Under the Swedish public eye, those put into the category of “undesirable” or “wrong-typed” migrants such as asylum seekers, refugees, and unskilled workers from poorer countries in the global South have often become the target of heated debates on governmental spending, neoliberalised administration, and moral public sentiments.

Yet, another group of migrants, those seen as a more “right” type of migrants that Sweden wants to attract – the high-skilled international researchers – remains invisible and overlooked while this group continues facing everyday exclusionary barriers and bureaucratic administrative obstacles.

In addition to the Swedish linguistic barrier that excludes foreign academics in their everyday workplace at Swedish universities, it appears as though the whole Swedish administrative system is not welcoming any foreigner, including high-skilled foreign academics, despite the government's avowed promises of hospitality.

My recent experience could be seen as an example of this bureaucratic and xenophobic logic of the New Public Management in Sweden – in which I believe that many other international researchers could have shared a similar experience.

My employment contract as a doctoral candidate at a Swedish university ended in June 2020. I was told by my union that it was imperative to register my unemployment at the Swedish Employment Agency, Arbetsförmedlingen, which I did. Yet, the whole registration process has alienated me, a non-Swedish speaker, because all the instructions were written in Swedish only.

I navigated by using Google Translate from Swedish to English, though I was not certain whether the translation was accurate. Towards the end of the online registration process at Arbetsförmedlingen, I was asked to book a mandatory interview by phone with Arbetsförmedlingen, which I complied with.

Yet, my first meeting with Arbetsförmedlingen turned out to be a failure, which irritated both me and the Arbetsförmedlingen officers.

The phone meeting abruptly ended just after a few minutes instead of a 30-minute interview as proposed. The first officer I met on phone only spoke Swedish. When I told him that I could not speak Swedish, he passed the phone to another officer who spoke English but demanded that I must speak Swedish to him. It was obvious that he could speak English but he refused to continue speaking English to me, putting me at a disadvantage.

He asked me (in English): “How long have you been living in Sweden?” I tried to explain to him that I was very keen on learning Swedish but I had not had any sufficient time and resources due to the nature of my over-stressful PhD work, which was conducted entirely in English. But the Arbetsförmedlingen officer did not seem to understand or did not want to understand, and he blamed me personally:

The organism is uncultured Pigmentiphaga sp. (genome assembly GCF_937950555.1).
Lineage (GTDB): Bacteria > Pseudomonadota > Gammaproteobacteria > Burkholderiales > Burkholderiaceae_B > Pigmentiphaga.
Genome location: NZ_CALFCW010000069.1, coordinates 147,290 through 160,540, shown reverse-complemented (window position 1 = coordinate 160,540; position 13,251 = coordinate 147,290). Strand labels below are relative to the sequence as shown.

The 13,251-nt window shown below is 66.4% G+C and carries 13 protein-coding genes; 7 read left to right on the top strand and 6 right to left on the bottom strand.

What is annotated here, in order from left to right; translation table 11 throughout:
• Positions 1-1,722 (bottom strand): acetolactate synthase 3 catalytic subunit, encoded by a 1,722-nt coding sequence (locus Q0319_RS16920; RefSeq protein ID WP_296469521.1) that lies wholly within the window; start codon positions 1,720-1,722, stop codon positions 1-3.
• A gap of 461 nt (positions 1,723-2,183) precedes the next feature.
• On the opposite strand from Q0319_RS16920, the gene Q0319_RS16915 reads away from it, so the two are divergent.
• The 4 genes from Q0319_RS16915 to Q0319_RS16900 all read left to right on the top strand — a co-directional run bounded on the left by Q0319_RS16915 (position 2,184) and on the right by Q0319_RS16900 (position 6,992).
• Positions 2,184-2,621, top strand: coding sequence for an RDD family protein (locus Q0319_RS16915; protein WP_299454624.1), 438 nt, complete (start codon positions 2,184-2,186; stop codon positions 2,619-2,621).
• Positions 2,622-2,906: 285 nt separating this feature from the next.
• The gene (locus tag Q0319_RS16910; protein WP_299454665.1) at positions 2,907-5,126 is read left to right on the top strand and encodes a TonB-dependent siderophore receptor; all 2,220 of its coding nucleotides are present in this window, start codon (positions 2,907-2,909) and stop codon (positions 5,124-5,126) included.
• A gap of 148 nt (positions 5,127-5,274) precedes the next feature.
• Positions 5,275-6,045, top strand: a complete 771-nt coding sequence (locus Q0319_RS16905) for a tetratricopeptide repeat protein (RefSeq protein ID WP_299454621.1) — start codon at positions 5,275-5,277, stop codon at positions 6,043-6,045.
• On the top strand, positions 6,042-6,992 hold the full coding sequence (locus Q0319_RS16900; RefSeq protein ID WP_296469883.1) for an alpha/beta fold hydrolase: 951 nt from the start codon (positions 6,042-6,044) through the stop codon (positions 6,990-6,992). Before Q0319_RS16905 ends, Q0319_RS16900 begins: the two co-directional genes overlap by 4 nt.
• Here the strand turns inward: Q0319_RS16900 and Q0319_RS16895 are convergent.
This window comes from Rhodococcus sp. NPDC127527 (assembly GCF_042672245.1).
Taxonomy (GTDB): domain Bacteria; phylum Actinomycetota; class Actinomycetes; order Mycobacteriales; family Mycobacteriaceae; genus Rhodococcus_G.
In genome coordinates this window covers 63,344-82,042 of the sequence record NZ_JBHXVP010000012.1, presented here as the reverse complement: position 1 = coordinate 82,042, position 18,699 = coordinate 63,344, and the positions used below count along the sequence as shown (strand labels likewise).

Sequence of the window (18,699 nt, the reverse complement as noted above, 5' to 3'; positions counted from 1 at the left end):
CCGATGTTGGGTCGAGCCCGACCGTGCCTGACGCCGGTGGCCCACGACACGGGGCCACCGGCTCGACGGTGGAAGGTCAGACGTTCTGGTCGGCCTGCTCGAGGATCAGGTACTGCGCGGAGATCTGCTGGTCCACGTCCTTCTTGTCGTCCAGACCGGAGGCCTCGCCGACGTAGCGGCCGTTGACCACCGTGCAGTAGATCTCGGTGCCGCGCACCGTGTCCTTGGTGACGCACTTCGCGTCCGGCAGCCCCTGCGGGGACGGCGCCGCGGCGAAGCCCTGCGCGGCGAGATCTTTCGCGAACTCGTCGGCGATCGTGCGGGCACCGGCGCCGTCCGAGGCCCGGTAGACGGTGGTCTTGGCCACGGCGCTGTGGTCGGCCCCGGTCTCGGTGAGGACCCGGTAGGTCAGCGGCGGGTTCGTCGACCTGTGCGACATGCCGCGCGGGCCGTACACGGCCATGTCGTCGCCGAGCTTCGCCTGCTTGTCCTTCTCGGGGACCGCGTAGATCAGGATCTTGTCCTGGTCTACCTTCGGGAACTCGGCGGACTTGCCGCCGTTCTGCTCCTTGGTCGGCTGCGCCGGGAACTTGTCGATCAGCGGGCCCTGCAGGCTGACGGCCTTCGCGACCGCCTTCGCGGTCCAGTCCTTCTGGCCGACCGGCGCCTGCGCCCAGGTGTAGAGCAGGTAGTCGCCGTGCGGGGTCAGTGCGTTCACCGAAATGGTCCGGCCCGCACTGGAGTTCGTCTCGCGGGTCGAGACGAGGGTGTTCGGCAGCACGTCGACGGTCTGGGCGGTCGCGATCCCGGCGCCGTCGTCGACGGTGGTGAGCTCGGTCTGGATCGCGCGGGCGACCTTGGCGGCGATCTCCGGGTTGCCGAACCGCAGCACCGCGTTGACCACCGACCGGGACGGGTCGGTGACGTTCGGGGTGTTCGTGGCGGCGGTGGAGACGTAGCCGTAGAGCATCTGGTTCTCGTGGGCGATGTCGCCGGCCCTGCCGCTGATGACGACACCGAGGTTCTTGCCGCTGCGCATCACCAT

“It's your responsibility to learn Swedish!” he said.

I proposed that we could hold our conversation in English since he was capable of speaking English. To my surprise, he said (in English), “No, I don't understand your English. I don't speak English. You must speak Swedish. Because you don't speak Swedish, we need an authorised translator of your mother tongue.”

Then he insisted (in English) that he would book another meeting with an authorised translator of my mother tongue. I was required to speak either Swedish or my mother tongue despite the fact that my mother tongue has not been a part of my work life, daily life, and family life for over ten years – since I have been living in English-speaking countries, working in Sweden, and am married to an English-speaking partner.

This bureaucracy, this inflexibility, and insufficiency of public administration, together with its hostility against non-Swedish speakers, shocks me. In a country like Sweden where English is widely spoken, why is it so difficult to accept English as a second working language?

Seen from the cost-and-effect calculation, it is obvious that it would be more costly for the government to hire authorised translators for some far-away mother tongue languages of those who already live in English-speaking countries, obtain a Swedish PhD degree, and speak English.

If language is simply a means of communication between the government and its citizens, could it be wiser to accept English as a second official means of communication and administration so that administrative tasks could run smoothly? In terms of administrative efficiency, could it be more reasonable to accept English when the country at the current moment cannot even provide enough resources for Swedish learning?

At my workplace, for instance, there are also very limited resources and incentives for international researchers to learn Swedish (for instance, we do not get employment prolongation to learn Swedish while all the tasks carried out in English already occupy more than our full-time working hours).

Is the systematic demand on Swedish speaking while not providing enough support and resources an administrative strategy to drive out high-skilled foreigners who do not speak Swedish for some reason?

The conservative, neoliberal, nationalist and xenophobic mindset “In Sweden, we speak Swedish” and threatening proposals from opposition politicians to cut funding and restrict the rights to interpreters do not solve the Swedish problems at their root. The only thing they succeed in is creating a public fear of attack from foreigners and foreign languages, including English.

This reader's story was written by a former PhD researcher in Uppsala currently a permanent resident of Sweden, whose identity is known to The Local but who wished to remain anonymous. Do you have a story you would like to share with The Local about the highs and lows of life in Sweden? Email [email protected]